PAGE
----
When called on to write and deliver a speech, the ending can be the most difficult section to write. This can be especially true of a eulogy. Since it is meant to represent the final words of the deceased, a eulogy, particular the ending, is most likely the most important and emotional speech you will ever deliver. While it isn’t possible to sum up someone’s life in one or two sentences, it is possible to conclude the eulogy with sincerity and the right amount of reverence for the deceased. Here we discuss ideas for how to end a eulogy speech so that you can honor both the decedent and the occasion.
How to End a Eulogy Speech
The most traditional way to conclude a speech is to summarize the points made throughout it. The same tactic works well with a eulogy. By offering a summary of the spirit of the decedent and emphasizing the impact he or she had on others, your eulogy will end on an emotional, uplifting note.
The immediate family members of the deceased (spouse, children, parents) should be named and recognized early on in the eulogy. However, if you haven’t yet acknowledged them by name, do it at the end. Make sure you add a call to action as well, reminding mourners to rally around the family and support them.
A eulogy is meant to provide a sense of comfort and closure for mourners, so adding an inspirational quote at the end can be a powerful way to provide that to those in attendance. Be careful when choosing the quote though. If you decide to recite a scripture, check with the family beforehand to make sure that what you plan to use won’t contradict their values or beliefs. If the family objects to your selection then, instead of a scripture, a line or two from a poem, or a quote from an inspirational figure, would be a better choice.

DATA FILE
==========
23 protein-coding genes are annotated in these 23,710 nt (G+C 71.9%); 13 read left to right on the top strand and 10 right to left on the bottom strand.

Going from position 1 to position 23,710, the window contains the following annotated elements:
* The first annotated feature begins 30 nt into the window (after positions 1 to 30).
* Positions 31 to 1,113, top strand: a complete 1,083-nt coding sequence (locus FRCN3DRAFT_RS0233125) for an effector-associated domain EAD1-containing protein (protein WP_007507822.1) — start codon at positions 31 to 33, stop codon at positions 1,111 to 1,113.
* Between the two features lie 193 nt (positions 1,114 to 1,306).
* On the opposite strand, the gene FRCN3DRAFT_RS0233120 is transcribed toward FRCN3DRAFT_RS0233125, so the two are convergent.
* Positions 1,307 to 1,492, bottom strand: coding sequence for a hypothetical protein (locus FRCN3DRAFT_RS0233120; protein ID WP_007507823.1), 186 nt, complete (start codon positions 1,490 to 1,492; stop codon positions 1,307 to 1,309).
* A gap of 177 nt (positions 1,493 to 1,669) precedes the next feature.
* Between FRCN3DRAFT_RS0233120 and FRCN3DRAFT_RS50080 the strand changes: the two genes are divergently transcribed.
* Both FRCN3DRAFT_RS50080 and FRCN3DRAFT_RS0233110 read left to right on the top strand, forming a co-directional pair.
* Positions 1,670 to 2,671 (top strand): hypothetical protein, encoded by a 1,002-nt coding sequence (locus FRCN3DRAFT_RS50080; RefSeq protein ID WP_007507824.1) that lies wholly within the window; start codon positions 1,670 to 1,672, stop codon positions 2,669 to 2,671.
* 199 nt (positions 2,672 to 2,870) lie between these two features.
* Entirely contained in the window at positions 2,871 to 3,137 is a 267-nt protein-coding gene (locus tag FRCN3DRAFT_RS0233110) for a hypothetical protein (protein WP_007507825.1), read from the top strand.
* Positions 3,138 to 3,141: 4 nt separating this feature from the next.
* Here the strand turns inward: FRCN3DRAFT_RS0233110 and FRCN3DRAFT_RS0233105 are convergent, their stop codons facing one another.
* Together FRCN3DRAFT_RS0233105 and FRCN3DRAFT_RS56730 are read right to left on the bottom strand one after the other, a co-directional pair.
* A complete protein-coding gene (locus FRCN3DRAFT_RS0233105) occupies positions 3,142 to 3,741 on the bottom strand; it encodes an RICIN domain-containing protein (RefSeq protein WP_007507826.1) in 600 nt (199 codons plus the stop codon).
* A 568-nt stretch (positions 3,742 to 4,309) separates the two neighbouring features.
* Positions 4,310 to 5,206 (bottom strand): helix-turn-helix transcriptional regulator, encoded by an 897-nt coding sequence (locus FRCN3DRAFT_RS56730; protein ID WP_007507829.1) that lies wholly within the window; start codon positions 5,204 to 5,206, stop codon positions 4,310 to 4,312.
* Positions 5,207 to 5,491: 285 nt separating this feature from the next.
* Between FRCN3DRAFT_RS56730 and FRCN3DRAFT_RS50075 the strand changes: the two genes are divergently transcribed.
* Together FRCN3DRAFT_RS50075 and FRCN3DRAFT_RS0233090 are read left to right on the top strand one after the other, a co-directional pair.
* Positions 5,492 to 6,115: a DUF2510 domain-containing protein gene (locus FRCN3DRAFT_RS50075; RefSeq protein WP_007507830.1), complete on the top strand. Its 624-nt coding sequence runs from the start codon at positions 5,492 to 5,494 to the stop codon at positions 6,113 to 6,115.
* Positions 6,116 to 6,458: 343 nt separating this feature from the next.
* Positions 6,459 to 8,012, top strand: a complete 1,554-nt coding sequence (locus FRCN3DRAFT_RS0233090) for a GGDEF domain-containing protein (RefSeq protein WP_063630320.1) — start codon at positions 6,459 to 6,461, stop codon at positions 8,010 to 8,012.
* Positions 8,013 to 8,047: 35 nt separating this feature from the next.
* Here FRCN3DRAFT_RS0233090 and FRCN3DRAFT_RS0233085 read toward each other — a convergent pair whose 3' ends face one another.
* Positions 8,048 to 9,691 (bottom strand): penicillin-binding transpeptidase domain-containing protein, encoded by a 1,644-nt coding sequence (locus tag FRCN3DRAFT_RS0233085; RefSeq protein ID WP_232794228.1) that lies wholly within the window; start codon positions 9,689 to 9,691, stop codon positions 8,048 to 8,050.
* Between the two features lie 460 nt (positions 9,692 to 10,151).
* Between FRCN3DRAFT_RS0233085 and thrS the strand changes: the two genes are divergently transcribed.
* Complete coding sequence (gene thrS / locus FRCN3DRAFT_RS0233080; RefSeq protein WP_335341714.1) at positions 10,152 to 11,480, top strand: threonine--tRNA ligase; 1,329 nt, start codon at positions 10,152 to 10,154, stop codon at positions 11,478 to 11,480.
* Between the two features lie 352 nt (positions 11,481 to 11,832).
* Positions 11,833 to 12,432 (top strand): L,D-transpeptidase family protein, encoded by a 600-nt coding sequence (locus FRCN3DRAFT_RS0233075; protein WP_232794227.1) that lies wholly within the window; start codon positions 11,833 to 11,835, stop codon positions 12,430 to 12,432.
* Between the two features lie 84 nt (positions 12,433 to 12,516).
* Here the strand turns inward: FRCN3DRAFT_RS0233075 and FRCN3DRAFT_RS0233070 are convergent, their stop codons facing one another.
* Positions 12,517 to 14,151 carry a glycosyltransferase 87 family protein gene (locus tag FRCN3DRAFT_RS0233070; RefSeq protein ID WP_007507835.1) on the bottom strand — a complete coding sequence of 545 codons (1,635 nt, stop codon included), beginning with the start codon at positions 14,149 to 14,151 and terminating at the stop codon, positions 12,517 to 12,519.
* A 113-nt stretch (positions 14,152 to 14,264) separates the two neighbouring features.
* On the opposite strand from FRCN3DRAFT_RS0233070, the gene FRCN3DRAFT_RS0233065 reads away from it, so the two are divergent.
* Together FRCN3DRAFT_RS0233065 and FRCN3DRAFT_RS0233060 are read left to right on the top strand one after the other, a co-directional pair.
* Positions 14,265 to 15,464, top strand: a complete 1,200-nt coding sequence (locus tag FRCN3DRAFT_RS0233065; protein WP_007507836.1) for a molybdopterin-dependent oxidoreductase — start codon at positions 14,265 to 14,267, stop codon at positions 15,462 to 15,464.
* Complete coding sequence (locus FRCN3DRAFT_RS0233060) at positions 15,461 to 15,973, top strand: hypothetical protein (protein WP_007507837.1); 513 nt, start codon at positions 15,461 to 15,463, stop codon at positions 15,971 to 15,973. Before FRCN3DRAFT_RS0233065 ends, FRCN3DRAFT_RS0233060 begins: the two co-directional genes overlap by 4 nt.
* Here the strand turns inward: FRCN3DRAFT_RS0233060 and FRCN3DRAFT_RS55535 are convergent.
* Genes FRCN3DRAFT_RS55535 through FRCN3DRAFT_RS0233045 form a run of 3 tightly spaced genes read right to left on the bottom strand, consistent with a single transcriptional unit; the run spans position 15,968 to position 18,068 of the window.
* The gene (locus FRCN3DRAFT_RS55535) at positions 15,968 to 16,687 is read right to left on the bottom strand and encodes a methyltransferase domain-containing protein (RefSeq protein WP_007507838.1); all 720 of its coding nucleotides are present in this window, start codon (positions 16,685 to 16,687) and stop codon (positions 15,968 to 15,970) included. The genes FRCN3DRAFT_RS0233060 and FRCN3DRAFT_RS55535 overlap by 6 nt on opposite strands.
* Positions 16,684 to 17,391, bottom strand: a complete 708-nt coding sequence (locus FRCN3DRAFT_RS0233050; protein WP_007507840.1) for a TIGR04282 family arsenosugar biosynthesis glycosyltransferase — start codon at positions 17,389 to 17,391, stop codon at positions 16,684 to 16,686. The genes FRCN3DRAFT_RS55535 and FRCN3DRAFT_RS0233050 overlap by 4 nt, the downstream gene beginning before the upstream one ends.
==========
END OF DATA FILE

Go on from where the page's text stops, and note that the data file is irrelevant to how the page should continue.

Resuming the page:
If the eulogy is running a bit long, a simple ending can often be the best ending. The most effective way to accomplish that is to include a final thought, while mentioning the deceased by name. For example, it’s appropriate to end the eulogy by saying “We will miss you, Mary. Rest in peace.”
A combination of two or more of the above tips can be used to end a eulogy that you feel may not be long enough. A quick acknowledgement of the family and call to support them, combined with a summary of the person’s spirit and a brief quote, work well together, and would be an appropriate, intimate and personal way to end a eulogy.
It is both an honor and an emotional challenge to be asked to write and deliver a eulogy. After all, you are being asked to represent the decedent and his or her family. The impact you have on those in attendance will set the tone for the service, so, as you prepare your remarks, focus on the positive points of the person’s life and keep the tone inspirational, from beginning to end.
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